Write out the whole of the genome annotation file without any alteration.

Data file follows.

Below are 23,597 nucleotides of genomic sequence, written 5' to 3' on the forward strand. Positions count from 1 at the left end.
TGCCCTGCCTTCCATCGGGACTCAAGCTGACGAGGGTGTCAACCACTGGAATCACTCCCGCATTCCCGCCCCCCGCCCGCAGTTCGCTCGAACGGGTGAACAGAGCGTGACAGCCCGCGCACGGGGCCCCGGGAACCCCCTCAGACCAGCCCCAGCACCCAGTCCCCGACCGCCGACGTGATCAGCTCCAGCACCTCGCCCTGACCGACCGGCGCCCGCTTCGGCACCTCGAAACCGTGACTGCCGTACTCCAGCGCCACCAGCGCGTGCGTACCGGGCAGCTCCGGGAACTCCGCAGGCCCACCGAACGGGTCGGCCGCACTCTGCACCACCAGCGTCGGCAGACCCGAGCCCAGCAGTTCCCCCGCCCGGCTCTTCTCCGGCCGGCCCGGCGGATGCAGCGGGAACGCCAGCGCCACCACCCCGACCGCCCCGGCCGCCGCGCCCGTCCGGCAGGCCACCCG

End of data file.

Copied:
Below are 23,597 nucleotides of genomic sequence, written 5' to 3' on the forward strand. Positions count from 1 at the left end.
TGCCCTGCCTTCCATCGGGACTCAAGCTGACGAGGGTGTCAACCACTGGAATCACTCCCGCATTCCCGCCCCCCGCCCGCAGTTCGCTCGAACGGGTGAACAGAGCGTGACAGCCCGCGCACGGGGCCCCGGGAACCCCCTCAGACCAGCCCCAGCACCCAGTCCCCGACCGCCGACGTGATCAGCTCCAGCACCTCGCCCTGACCGACCGGCGCCCGCTTCGGCACCTCGAAACCGTGACTGCCGTACTCCAGCGCCACCAGCGCGTGCGTACCGGGCAGCTCCGGGAACTCCGCAGGCCCACCGAACGGGTCGGCCGCACTCTGCACCACCAGCGTCGGCAGACCCGAGCCCAGCAGTTCCCCCGCCCGGCTCTTCTCCGGCCGGCCCGGCGGATGCAGCGGGAACGCCAGCGCCACCACCCCGACCGCCCCGGCCGCCGCGCCCGTCCGGCAGGCCACCCG